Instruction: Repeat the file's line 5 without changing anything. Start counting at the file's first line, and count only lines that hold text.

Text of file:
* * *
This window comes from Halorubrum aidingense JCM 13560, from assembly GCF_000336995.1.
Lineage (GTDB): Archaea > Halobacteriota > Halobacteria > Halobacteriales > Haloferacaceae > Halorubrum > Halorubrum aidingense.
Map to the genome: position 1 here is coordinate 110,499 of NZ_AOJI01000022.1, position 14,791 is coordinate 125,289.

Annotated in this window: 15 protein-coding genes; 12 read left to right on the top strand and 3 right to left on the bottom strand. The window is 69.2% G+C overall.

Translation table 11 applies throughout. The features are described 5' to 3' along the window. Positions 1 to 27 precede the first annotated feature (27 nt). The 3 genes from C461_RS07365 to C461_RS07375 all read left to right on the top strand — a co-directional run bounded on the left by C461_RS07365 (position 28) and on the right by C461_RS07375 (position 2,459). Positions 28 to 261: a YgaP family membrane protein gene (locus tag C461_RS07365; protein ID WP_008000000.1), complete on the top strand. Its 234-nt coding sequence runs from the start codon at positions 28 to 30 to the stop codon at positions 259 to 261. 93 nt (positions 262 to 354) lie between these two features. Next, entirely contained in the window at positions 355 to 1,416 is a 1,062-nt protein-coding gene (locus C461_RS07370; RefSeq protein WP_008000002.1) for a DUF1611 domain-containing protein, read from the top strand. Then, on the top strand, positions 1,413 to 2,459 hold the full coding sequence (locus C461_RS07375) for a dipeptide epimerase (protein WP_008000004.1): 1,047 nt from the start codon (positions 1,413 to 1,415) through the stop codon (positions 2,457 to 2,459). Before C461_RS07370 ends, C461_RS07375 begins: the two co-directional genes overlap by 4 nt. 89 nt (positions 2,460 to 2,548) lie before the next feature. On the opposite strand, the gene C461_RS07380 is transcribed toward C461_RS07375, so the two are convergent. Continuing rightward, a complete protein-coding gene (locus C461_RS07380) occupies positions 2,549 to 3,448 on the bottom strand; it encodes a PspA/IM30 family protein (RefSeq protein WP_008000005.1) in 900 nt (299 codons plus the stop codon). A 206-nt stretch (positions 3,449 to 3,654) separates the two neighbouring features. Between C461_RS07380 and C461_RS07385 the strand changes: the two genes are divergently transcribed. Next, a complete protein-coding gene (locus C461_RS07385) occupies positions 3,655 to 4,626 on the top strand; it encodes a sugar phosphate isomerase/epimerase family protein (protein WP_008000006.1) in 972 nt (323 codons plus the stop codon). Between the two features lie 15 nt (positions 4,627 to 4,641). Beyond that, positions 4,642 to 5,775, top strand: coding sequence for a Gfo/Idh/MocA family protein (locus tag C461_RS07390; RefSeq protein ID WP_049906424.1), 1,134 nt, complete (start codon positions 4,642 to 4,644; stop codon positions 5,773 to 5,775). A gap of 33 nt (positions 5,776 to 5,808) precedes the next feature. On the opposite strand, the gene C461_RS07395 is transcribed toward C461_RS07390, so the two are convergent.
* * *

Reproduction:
Translation table 11 applies throughout. The features are described 5' to 3' along the window. Positions 1 to 27 precede the first annotated feature (27 nt). The 3 genes from C461_RS07365 to C461_RS07375 all read left to right on the top strand — a co-directional run bounded on the left by C461_RS07365 (position 28) and on the right by C461_RS07375 (position 2,459). Positions 28 to 261: a YgaP family membrane protein gene (locus tag C461_RS07365; protein ID WP_008000000.1), complete on the top strand. Its 234-nt coding sequence runs from the start codon at positions 28 to 30 to the stop codon at positions 259 to 261. 93 nt (positions 262 to 354) lie between these two features. Next, entirely contained in the window at positions 355 to 1,416 is a 1,062-nt protein-coding gene (locus C461_RS07370; RefSeq protein WP_008000002.1) for a DUF1611 domain-containing protein, read from the top strand. Then, on the top strand, positions 1,413 to 2,459 hold the full coding sequence (locus C461_RS07375) for a dipeptide epimerase (protein WP_008000004.1): 1,047 nt from the start codon (positions 1,413 to 1,415) through the stop codon (positions 2,457 to 2,459). Before C461_RS07370 ends, C461_RS07375 begins: the two co-directional genes overlap by 4 nt. 89 nt (positions 2,460 to 2,548) lie before the next feature. On the opposite strand, the gene C461_RS07380 is transcribed toward C461_RS07375, so the two are convergent. Continuing rightward, a complete protein-coding gene (locus C461_RS07380) occupies positions 2,549 to 3,448 on the bottom strand; it encodes a PspA/IM30 family protein (RefSeq protein WP_008000005.1) in 900 nt (299 codons plus the stop codon). A 206-nt stretch (positions 3,449 to 3,654) separates the two neighbouring features. Between C461_RS07380 and C461_RS07385 the strand changes: the two genes are divergently transcribed. Next, a complete protein-coding gene (locus C461_RS07385) occupies positions 3,655 to 4,626 on the top strand; it encodes a sugar phosphate isomerase/epimerase family protein (protein WP_008000006.1) in 972 nt (323 codons plus the stop codon). Between the two features lie 15 nt (positions 4,627 to 4,641). Beyond that, positions 4,642 to 5,775, top strand: coding sequence for a Gfo/Idh/MocA family protein (locus tag C461_RS07390; RefSeq protein ID WP_049906424.1), 1,134 nt, complete (start codon positions 4,642 to 4,644; stop codon positions 5,773 to 5,775). A gap of 33 nt (positions 5,776 to 5,808) precedes the next feature. On the opposite strand, the gene C461_RS07395 is transcribed toward C461_RS07390, so the two are convergent.